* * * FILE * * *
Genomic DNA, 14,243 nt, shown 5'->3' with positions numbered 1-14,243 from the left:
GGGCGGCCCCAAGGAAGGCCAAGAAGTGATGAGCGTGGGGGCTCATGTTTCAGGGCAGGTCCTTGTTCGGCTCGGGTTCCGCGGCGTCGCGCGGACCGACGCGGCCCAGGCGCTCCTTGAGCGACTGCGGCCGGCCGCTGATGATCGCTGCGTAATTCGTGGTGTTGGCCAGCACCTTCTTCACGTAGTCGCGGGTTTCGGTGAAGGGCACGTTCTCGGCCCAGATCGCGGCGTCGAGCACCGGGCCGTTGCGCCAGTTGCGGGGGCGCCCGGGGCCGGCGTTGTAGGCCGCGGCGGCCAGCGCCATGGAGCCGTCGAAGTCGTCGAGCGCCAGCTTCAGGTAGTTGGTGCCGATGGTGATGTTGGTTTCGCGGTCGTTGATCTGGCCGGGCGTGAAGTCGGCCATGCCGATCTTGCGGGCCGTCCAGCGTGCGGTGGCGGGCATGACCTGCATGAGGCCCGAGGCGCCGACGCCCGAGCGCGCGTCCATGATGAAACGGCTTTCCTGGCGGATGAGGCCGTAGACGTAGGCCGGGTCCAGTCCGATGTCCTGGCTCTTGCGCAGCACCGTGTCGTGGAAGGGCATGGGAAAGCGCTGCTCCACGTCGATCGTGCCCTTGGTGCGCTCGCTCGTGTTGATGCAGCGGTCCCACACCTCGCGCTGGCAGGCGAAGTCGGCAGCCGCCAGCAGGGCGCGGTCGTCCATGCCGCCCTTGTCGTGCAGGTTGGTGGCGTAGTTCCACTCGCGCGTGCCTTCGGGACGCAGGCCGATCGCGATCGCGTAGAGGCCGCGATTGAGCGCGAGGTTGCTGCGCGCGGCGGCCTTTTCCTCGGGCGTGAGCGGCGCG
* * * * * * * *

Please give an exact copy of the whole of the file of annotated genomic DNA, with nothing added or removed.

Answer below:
Genomic DNA, 14,243 nt, shown 5'->3' with positions numbered 1-14,243 from the left:
GGGCGGCCCCAAGGAAGGCCAAGAAGTGATGAGCGTGGGGGCTCATGTTTCAGGGCAGGTCCTTGTTCGGCTCGGGTTCCGCGGCGTCGCGCGGACCGACGCGGCCCAGGCGCTCCTTGAGCGACTGCGGCCGGCCGCTGATGATCGCTGCGTAATTCGTGGTGTTGGCCAGCACCTTCTTCACGTAGTCGCGGGTTTCGGTGAAGGGCACGTTCTCGGCCCAGATCGCGGCGTCGAGCACCGGGCCGTTGCGCCAGTTGCGGGGGCGCCCGGGGCCGGCGTTGTAGGCCGCGGCGGCCAGCGCCATGGAGCCGTCGAAGTCGTCGAGCGCCAGCTTCAGGTAGTTGGTGCCGATGGTGATGTTGGTTTCGCGGTCGTTGATCTGGCCGGGCGTGAAGTCGGCCATGCCGATCTTGCGGGCCGTCCAGCGTGCGGTGGCGGGCATGACCTGCATGAGGCCCGAGGCGCCGACGCCCGAGCGCGCGTCCATGATGAAACGGCTTTCCTGGCGGATGAGGCCGTAGACGTAGGCCGGGTCCAGTCCGATGTCCTGGCTCTTGCGCAGCACCGTGTCGTGGAAGGGCATGGGAAAGCGCTGCTCCACGTCGATCGTGCCCTTGGTGCGCTCGCTCGTGTTGATGCAGCGGTCCCACACCTCGCGCTGGCAGGCGAAGTCGGCAGCCGCCAGCAGGGCGCGGTCGTCCATGCCGCCCTTGTCGTGCAGGTTGGTGGCGTAGTTCCACTCGCGCGTGCCTTCGGGACGCAGGCCGATCGCGATCGCGTAGAGGCCGCGATTGAGCGCGAGGTTGCTGCGCGCGGCGGCCTTTTCCTCGGGCGTGAGCGGCGCG